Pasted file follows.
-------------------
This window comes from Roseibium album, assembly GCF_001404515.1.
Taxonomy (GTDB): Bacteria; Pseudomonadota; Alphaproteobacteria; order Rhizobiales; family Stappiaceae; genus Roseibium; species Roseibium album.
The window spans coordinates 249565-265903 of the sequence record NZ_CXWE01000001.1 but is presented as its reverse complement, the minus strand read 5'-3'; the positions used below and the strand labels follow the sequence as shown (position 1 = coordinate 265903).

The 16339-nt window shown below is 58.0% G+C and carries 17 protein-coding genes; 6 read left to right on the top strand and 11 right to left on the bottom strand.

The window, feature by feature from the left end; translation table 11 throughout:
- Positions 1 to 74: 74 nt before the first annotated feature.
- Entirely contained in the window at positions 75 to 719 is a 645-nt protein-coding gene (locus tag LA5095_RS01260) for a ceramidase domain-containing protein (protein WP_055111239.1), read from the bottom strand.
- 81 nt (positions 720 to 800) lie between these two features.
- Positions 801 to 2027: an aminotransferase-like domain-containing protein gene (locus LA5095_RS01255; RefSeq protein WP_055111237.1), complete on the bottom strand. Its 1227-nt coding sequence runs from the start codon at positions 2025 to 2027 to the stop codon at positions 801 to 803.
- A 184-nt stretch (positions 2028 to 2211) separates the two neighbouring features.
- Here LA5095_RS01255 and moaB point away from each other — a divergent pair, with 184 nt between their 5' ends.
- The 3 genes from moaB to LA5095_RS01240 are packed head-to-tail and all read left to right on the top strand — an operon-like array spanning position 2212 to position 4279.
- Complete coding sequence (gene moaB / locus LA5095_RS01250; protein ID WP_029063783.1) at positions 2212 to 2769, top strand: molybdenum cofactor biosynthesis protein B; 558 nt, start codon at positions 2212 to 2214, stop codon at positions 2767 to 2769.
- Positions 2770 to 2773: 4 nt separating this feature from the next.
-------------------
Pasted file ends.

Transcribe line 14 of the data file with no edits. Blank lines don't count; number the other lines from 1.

- Positions 2770 to 2773: 4 nt separating this feature from the next.